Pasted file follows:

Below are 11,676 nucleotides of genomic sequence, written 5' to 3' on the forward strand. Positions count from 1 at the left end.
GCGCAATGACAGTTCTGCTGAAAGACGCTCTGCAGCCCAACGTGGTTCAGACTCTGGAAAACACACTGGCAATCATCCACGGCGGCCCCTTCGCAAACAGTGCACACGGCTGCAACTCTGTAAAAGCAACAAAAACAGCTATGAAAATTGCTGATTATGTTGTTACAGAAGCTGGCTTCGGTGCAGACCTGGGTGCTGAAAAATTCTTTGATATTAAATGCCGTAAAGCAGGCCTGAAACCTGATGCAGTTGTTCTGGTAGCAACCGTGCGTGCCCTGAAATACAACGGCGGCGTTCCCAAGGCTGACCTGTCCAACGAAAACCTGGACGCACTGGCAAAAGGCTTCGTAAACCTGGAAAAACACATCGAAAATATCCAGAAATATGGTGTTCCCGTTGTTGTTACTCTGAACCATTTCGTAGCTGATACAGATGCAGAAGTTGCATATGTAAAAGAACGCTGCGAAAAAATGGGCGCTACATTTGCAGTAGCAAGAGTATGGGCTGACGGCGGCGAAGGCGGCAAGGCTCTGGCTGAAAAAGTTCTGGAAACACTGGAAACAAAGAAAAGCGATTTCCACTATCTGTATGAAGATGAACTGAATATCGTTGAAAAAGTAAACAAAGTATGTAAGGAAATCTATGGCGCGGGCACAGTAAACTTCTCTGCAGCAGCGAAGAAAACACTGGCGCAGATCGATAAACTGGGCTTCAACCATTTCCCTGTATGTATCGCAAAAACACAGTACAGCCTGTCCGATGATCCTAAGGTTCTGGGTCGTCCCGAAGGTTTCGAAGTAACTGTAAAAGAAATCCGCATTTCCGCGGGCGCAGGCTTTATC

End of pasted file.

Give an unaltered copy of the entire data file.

Below are 11,676 nucleotides of genomic sequence, written 5' to 3' on the forward strand. Positions count from 1 at the left end.
GCGCAATGACAGTTCTGCTGAAAGACGCTCTGCAGCCCAACGTGGTTCAGACTCTGGAAAACACACTGGCAATCATCCACGGCGGCCCCTTCGCAAACAGTGCACACGGCTGCAACTCTGTAAAAGCAACAAAAACAGCTATGAAAATTGCTGATTATGTTGTTACAGAAGCTGGCTTCGGTGCAGACCTGGGTGCTGAAAAATTCTTTGATATTAAATGCCGTAAAGCAGGCCTGAAACCTGATGCAGTTGTTCTGGTAGCAACCGTGCGTGCCCTGAAATACAACGGCGGCGTTCCCAAGGCTGACCTGTCCAACGAAAACCTGGACGCACTGGCAAAAGGCTTCGTAAACCTGGAAAAACACATCGAAAATATCCAGAAATATGGTGTTCCCGTTGTTGTTACTCTGAACCATTTCGTAGCTGATACAGATGCAGAAGTTGCATATGTAAAAGAACGCTGCGAAAAAATGGGCGCTACATTTGCAGTAGCAAGAGTATGGGCTGACGGCGGCGAAGGCGGCAAGGCTCTGGCTGAAAAAGTTCTGGAAACACTGGAAACAAAGAAAAGCGATTTCCACTATCTGTATGAAGATGAACTGAATATCGTTGAAAAAGTAAACAAAGTATGTAAGGAAATCTATGGCGCGGGCACAGTAAACTTCTCTGCAGCAGCGAAGAAAACACTGGCGCAGATCGATAAACTGGGCTTCAACCATTTCCCTGTATGTATCGCAAAAACACAGTACAGCCTGTCCGATGATCCTAAGGTTCTGGGTCGTCCCGAAGGTTTCGAAGTAACTGTAAAAGAAATCCGCATTTCCGCGGGCGCAGGCTTTATC